There is a great 'confluence' tool called HermesJMS ( which allows you to connect and browse JMS queues and topics through a variety of providers. This is particularly useful in your local dev environment when you need to test your JMS setup or debug your queues. You can publish, send, browse, search, delete from queues and topics using this tool.

I decided to use the ActiveMQ provider with a local Weblogic instance to act as my JMS broker. Hermes was the debug tool and Oracle XE was the persistent store for ActiveMQ. I found this combination to be *fairly* painless to setup (barring some installation difficulties with Oracle XE) and very easy to use. The one thing i found difficult to grasp at first was how Weblogic tiered its JMS responsibilities.

Weblogic comes packaged with its own JMS provider, Weblogic JMS. It has a neat configuration interface on the weblogic console where you can setup different "JMS Servers" and "JMS Modules". I found this resource to be particularly useful in understanding the Weblogic JMS setup:

Now the fact that Weblogic has its own provider doesn't preclude the use of other providers, ActiveMQ for example. The ActiveMQ provider can be configured either via a JEE connector, or deployed as a web application in weblogic (the option i preferred). The provider will automatically bind a management context for JMX over RMI and a broker URL to a TCP endpoint. Any JNDI binding specified in your classpath or programmatically can be looked up using the initial context factory provided: org.apache.activemq.jndi.ActiveMQInitialContextFactory to easily access sconnectionFactory, queueConnectionFactory or topicConnectionFactory.

Some quick examples to illustrate mechanics.

Programatic JNDI setup - Provider URL is the default ActiveMQ broker endpoint: (classpath):

Once you have setup your destination either in your (classpath) or programatically, or through your application server JNDI management interface - you can use the code example below to send messages to that destination. Notice that the code below uses the JMS API interfaces only, there is no vendor (activeMQ) specific code:
import javax.jms.Connection;
import javax.jms.ConnectionFactory;
import javax.jms.Destination;
import javax.jms.JMSException;
import javax.jms.MessageProducer;
import javax.jms.Session;
import javax.jms.TextMessage;
import javax.naming.Context;
import javax.naming.InitialContext;
import javax.naming.NamingException;
import org.apache.commons.logging.Log;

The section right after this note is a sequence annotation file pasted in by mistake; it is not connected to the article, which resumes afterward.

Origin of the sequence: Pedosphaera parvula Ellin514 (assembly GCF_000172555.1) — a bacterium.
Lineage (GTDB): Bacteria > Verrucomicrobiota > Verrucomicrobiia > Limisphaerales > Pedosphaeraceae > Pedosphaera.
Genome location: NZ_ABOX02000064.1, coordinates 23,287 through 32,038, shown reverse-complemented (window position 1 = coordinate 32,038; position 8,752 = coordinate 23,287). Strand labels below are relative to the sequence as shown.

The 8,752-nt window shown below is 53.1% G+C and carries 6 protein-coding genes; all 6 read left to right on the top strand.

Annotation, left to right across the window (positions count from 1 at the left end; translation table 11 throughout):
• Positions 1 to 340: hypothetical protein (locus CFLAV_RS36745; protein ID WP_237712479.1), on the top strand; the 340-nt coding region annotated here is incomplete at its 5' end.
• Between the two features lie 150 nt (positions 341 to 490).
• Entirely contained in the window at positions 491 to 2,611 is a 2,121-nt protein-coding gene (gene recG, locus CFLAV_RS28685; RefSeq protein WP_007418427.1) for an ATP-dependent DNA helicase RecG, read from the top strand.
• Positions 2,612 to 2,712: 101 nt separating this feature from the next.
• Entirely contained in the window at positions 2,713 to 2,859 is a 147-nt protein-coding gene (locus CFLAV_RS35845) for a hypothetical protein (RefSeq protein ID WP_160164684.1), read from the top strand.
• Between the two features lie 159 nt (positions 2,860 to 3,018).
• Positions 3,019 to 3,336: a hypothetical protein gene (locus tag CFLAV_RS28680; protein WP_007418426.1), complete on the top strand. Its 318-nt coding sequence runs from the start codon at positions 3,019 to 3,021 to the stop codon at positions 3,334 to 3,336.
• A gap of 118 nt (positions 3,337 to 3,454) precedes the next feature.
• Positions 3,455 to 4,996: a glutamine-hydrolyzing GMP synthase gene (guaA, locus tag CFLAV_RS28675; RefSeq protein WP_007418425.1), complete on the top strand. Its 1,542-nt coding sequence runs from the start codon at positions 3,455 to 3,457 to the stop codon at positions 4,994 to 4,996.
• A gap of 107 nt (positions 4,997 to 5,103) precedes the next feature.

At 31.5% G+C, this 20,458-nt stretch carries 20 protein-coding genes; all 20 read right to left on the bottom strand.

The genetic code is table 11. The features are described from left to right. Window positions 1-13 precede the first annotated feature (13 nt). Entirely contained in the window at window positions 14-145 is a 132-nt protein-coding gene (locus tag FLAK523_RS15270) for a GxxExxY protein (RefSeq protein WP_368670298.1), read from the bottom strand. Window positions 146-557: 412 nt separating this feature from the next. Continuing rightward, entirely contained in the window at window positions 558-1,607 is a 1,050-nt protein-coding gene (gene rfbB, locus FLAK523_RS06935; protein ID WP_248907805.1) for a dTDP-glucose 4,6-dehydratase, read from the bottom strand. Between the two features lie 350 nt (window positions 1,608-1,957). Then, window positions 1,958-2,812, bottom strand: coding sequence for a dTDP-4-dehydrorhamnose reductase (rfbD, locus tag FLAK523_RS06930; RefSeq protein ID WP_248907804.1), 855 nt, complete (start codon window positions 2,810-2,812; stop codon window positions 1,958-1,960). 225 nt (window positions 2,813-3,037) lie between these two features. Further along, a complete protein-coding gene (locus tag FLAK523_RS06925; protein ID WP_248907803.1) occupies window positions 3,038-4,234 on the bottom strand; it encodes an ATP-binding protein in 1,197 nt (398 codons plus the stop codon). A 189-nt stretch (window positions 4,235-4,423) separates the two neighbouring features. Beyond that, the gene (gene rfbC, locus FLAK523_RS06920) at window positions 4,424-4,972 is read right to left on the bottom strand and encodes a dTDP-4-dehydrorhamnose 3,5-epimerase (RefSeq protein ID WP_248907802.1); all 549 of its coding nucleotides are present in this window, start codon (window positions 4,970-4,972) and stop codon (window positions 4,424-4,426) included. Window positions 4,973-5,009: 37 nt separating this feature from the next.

import org.apache.commons.logging.LogFactory;
 * A simple polymorphic JMS producer which can work with Queues or Topics which
 * uses JNDI to lookup the JMS connection factory and destination
 * @version $Revision: 1.2 $
public final class SimpleProducer {
    private static final Log LOG = LogFactory.getLog(SimpleProducer.class);
    private SimpleProducer() {
     * @param args the destination name to send to and optionally, the number of
     *                messages to send
    public static void main(String[] args) {
        Context jndiContext = null;
        ConnectionFactory connectionFactory = null;
        Connection connection = null;
        Session session = null;
        Destination destination = null;
        MessageProducer producer = null;
        String destinationName = null;
        final int numMsgs;
        if ((args.length < 1) || (args.length > 2)) {
  "Usage: java SimpleProducer <destination-name> [<number-of-messages>]");
        destinationName = args[0];"Destination name is " + destinationName);
        if (args.length == 2) {
            numMsgs = (new Integer(args[1])).intValue();
        } else {
            numMsgs = 1;
         * Create a JNDI API InitialContext object
        try {
            jndiContext = new InitialContext();
        } catch (NamingException e) {
  "Could not create JNDI API context: " + e.toString());
         * Look up connection factory and destination.
        try {
            connectionFactory = (ConnectionFactory)jndiContext.lookup("ConnectionFactory");
            destination = (Destination)jndiContext.lookup(destinationName);
        } catch (NamingException e) {
  "JNDI API lookup failed: " + e);
         * Create connection. Create session from connection; false means
         * session is not transacted. Create sender and text message. Send
         * messages, varying text slightly. Send end-of-messages message.
         * Finally, close connection.
        try {
            connection = connectionFactory.createConnection();
            session = connection.createSession(false, Session.AUTO_ACKNOWLEDGE);
            producer = session.createProducer(destination);
            TextMessage message = session.createTextMessage();
            for (int i = 0; i < numMsgs; i++) {
                message.setText("This is message " + (i + 1));
      "Sending message: " + message.getText());
             * Send a non-text control message indicating end of messages.
        } catch (JMSException e) {
  "Exception occurred: " + e);
        } finally {
            if (connection != null) {
                try {
                } catch (JMSException e) {

 Hopefully this leaves you with a slightly better understanding of why we use messaging and uncovers a small bit of insight into the how. Happy coding!